Media largely ignores Israeli crimes

November 24, 2012
Rally in solidarity with Gaza, Sydney, November 24. Photo by Peter Boyle.

Israel's latest attack on Gaza killed about 32 times more Palestinians than Israelis killed by Palestinian rockets. But few who followed mainstream media reports would realise this fact.

When the ceasefire was announced on November 21, 161 Palestinians and five Israelis had been killed in the attacks, said. The Palestinian Centre for Human Rights said that by November 20, 66% of Palestinians killed were civilians. Of the more than 900 Palestinians injured, 97% were civilians.

Likewise, much of the media swallowed the Israeli government story -- echoed by others including the US and Australia – that its onslaught was “self-defence” against rocket fire from Palestinian militants.

Media Lens posted the following chronology of mainstream news stories before the attacks, which began on November 14, highlighting the lack of accurate information in mainstream reporting that followed: “October 29: The BBC reports that 'Militants in Gaza have fired 26 rockets into Israel, officials say, amid a flare-up in fighting which shattered a brief ceasefire between the two sides. No injuries were reported from the barrage, in the south of the country.' The BBC said that, 'It came hours after Israeli aircraft hit targets in Gaza, after militants fired rockets following the killing by Israel of a Gazan who Israel said fired mortars at its troops.'

"November 4: an innocent, apparently mentally unfit, 20-year old man, Ahmad al-Nabaheen, is shot when he wanders close to the border with Israel. Medics have to wait for six hours to be permitted to pick him up and they suspect that he may have died because of that delay.

"November 8: Israeli soldiers invade Gaza, shooting and killing a 13-year old Gazan boy, Ahmad Abu Daqqa, who was playing football.

"November 10: Palestinian resistance fighters attack an Israeli army jeep near the boundary with Gaza, injuring 4 Israeli occupation soldiers. An Israeli shell kills two children in Gaza. An Israeli tank later attacks a funeral service killing two more civilians, wounding more than 20 others.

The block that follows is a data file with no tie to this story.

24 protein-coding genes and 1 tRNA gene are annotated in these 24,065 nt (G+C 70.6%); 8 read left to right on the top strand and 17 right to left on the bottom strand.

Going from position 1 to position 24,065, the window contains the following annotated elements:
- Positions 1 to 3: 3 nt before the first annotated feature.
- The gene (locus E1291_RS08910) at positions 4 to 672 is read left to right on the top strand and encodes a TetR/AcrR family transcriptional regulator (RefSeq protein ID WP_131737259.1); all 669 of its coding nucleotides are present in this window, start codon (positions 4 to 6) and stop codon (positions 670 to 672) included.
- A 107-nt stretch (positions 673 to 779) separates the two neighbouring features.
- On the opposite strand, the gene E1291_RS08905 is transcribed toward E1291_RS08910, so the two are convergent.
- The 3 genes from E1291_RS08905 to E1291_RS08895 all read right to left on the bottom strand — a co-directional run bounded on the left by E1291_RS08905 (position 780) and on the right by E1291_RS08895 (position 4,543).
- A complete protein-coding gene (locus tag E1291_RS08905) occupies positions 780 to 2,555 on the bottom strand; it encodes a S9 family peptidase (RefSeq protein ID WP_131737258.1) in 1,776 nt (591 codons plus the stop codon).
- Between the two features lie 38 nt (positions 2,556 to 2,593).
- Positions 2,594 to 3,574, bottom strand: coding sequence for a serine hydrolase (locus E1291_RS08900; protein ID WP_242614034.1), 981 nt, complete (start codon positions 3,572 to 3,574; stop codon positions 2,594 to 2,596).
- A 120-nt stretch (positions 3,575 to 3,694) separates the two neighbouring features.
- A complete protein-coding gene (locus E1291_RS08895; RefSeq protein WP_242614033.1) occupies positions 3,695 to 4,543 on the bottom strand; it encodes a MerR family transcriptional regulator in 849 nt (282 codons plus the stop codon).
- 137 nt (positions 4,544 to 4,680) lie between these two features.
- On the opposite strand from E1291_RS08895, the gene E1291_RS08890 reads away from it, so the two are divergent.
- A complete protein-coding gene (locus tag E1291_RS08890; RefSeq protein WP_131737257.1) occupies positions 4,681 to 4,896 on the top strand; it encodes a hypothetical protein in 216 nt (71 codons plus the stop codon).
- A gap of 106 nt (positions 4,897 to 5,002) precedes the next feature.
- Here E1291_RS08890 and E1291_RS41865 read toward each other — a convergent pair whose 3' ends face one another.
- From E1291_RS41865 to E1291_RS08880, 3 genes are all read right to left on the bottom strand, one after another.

“November 11: Palestinian resistance fighters reportedly agree to a ceasefire.

“November 13: Reuters reports that truce between Palestinians and Israel appears to be holding.

“November 14: Israel breaks ceasefire by killing [Hamas military leader] Ahmed al-Jabari and launching intense attacks on Gaza. According to investigative journalist Gareth Porter: 'Israeli assassination of Jabari destroyed possibility of mediated Israeli-Hamas truce.'”

The self-defence illusion is sustained by the fact that the power imbalance between the two sides is covered up. The reality that Israel is an occupying power ― with vastly superior military strength ― that maintains an economic siege that has crippled Gaza is absent from mainstream explanations of the conflict. At best, it is presented as an intractable situation where both sides are equally to blame.

The image presented in the media of US Secretary of State Hillary Clinton acting as a peacemaker in the ceasefire negotiations is deeply ironic, given the US's role in arming Israel and backing its crimes.

US writer Glenn Greenwald said in the Guardian on November 21: “For years now, US financial, military and diplomatic support of Israel has been the central enabling force driving this endless conflict. The bombs Israel drops on Gazans, and the planes they use to drop them, and the weapons they use to occupy the West Bank and protect settlements are paid for, in substantial part, by the US taxpayer, and those actions are shielded from recrimination by the UN veto power aggressively wielded in Israel's favor by the US government.”